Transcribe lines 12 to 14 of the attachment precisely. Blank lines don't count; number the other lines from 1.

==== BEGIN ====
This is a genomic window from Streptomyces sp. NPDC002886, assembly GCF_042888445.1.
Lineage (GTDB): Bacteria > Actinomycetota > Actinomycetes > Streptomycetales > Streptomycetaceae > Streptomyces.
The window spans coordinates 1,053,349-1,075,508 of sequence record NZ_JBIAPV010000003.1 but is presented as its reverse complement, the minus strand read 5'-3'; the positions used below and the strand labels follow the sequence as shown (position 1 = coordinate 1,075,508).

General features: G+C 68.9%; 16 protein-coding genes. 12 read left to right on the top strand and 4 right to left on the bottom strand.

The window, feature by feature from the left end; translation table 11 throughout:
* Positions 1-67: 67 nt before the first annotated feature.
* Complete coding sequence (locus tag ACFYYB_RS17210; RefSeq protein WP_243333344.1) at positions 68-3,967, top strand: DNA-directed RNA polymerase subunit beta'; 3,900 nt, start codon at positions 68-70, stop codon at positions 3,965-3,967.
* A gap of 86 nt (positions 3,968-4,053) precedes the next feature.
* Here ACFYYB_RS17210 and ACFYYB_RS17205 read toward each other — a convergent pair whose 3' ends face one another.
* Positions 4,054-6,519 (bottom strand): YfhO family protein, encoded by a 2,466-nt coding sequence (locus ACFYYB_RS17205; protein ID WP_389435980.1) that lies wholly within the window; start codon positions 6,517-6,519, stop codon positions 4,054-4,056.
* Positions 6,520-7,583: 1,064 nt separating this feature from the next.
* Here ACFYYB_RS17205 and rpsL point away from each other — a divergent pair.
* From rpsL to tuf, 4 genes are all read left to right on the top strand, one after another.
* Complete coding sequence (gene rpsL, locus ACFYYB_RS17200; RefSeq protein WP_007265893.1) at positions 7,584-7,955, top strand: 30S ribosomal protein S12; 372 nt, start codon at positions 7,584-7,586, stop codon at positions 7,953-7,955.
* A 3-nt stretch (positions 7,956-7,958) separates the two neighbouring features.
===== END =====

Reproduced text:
* Here ACFYYB_RS17205 and rpsL point away from each other — a divergent pair.
* From rpsL to tuf, 4 genes are all read left to right on the top strand, one after another.
* Complete coding sequence (gene rpsL, locus ACFYYB_RS17200; RefSeq protein WP_007265893.1) at positions 7,584-7,955, top strand: 30S ribosomal protein S12; 372 nt, start codon at positions 7,584-7,586, stop codon at positions 7,953-7,955.